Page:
Chapter 2 also emphasised how local government has to work with many other public sector organisations, and that data sharing is vital to efficiently target and coordinate their efforts. It is therefore problematic if local authorities undergo a digital transformation without regard to how it will integrate with those other organisations. It is especially troubling that the main mechanism used by local authorities to share data securely – the Public Services Network (PSN) – is different from that used by the National Health Service, N3.55 Having separate networks creates not just technical difficulties, but also entails adhering to different compliance regimes that involve duplicated effort and cost. This is likely to become a major pressure point as local authorities take on greater responsibility for care under the provisions of the Care Act 2014.

6) Continuing reliance on bespoke IT solutions

Local authorities are continuing to build or commission their own bespoke applications and web services. This is a peculiar phenomenon: when a medium-sized business needs a booking system or a content management system for its website, it does not build it, or pay a company to design it from scratch: it buys one of the thousands of off-the-shelf solutions that are readily available or uses open source examples that have already been tried and tested. Just because a solution is open source does not solve the problem. Bespoke open source software is just as problematic as bespoke proprietary software when it has to be maintained, updated and integrated in-house. It achieves none of the cost savings or innovation that come from standard solutions. It also forces the private sector to develop its own bespoke solutions in order to integrate with public sector software.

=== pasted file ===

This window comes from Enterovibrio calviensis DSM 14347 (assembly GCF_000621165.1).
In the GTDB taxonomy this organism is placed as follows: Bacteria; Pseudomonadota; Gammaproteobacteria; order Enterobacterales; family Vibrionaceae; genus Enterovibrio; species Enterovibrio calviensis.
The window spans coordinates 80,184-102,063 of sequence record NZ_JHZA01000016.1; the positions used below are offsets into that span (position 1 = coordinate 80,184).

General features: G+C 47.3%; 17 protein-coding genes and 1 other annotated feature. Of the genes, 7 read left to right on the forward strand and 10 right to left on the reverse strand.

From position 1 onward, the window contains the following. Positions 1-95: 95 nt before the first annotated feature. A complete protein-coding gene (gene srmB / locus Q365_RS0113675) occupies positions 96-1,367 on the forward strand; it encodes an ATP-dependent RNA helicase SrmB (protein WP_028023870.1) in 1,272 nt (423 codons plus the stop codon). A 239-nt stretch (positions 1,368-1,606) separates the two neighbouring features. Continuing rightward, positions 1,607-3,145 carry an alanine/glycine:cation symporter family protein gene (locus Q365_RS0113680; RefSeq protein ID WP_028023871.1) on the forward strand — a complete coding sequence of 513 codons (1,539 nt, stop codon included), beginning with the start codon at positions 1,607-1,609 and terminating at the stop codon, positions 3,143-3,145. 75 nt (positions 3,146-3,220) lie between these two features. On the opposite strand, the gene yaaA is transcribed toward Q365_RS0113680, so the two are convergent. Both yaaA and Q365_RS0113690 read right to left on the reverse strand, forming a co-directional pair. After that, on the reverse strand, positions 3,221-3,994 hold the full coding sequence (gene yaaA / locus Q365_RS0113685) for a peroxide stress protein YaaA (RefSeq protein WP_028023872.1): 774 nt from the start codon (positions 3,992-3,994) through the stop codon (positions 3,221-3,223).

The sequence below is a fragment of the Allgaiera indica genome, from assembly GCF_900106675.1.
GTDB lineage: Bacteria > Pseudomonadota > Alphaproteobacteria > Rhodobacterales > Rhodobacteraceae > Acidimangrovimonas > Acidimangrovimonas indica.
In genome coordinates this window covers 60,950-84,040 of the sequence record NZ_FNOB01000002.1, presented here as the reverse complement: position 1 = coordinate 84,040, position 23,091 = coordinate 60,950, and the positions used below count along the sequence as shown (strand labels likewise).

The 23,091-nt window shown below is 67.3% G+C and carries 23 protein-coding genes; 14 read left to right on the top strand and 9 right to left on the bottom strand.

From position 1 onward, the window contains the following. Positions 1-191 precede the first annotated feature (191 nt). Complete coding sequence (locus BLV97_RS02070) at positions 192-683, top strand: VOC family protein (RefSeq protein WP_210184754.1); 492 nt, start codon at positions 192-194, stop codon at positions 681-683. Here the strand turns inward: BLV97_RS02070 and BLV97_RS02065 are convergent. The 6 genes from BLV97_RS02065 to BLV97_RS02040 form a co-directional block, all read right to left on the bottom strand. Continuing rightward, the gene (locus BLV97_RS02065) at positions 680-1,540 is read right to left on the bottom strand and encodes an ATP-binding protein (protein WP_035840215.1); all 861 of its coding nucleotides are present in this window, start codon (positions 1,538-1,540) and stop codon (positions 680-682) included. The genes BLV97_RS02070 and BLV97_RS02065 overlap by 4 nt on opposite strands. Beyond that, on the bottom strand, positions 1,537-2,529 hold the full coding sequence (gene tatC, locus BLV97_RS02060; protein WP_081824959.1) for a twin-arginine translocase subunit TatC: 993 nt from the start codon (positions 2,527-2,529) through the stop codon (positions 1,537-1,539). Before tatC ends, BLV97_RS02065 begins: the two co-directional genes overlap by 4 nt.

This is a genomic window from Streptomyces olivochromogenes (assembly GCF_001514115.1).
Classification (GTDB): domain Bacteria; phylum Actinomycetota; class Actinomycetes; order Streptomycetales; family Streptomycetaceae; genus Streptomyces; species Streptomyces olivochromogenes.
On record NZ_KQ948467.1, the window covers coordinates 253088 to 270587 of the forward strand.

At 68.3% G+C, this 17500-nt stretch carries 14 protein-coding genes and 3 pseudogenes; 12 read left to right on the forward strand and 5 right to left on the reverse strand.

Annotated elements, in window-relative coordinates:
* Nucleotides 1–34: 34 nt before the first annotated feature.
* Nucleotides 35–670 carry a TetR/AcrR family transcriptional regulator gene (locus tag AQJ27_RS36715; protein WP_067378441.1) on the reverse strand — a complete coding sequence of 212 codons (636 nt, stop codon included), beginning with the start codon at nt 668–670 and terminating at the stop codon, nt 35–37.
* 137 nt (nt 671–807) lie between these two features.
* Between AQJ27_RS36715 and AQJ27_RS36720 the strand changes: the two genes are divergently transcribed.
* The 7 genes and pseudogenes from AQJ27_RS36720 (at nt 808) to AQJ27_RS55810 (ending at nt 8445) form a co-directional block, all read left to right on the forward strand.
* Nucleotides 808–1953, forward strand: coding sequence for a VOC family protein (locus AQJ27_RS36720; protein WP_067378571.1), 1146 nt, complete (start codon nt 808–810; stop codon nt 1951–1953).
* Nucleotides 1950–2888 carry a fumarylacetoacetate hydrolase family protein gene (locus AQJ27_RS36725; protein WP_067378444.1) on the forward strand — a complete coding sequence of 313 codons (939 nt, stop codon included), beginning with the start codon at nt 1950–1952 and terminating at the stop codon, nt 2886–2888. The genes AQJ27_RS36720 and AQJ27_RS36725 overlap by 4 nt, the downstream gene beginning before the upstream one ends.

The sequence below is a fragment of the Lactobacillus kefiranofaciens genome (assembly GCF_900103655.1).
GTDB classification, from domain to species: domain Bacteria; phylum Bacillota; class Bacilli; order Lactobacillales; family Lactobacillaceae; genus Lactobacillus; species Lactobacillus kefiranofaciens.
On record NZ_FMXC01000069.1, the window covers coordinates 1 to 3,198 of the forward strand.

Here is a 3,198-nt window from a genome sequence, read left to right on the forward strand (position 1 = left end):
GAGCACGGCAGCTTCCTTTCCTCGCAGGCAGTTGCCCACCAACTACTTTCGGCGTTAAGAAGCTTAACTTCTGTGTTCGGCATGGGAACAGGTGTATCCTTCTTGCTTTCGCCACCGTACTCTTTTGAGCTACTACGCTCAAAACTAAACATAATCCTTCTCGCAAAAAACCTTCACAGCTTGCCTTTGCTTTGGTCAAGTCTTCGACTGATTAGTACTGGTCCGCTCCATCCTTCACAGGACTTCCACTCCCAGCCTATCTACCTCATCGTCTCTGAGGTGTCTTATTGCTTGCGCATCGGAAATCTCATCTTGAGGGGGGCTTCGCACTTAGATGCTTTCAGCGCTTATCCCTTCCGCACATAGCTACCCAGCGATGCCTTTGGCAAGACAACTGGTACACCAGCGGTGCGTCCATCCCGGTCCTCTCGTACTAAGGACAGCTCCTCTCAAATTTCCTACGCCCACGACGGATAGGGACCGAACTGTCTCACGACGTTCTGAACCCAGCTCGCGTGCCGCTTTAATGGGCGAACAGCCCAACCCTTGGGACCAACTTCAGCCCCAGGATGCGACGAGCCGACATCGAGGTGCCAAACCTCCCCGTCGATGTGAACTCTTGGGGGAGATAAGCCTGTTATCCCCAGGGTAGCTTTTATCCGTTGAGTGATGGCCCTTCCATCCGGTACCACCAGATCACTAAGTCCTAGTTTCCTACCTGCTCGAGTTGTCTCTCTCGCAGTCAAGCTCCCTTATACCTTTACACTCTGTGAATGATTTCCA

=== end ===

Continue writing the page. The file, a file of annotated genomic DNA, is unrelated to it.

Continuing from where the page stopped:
7) Missed opportunity for citizen engagement

Former Mayor of San Francisco, Gavin Newsom, has argued: ‘We have to engage the collective wisdom of people outside of government, rather than just relying... on those who work within the monolith’.56 The promise of digital government was to do just that: not only to make services cheaper and better, but to fundamentally rebalance the relationship between government and citizen. Yet all too often, digital government initiatives merely digitise (and thereby ossify) old ways of working. A paper form is now just a digital form. The medium may have changed; the substance of the interaction has not. Government is still something that is done to citizens, rather than in collaboration with them.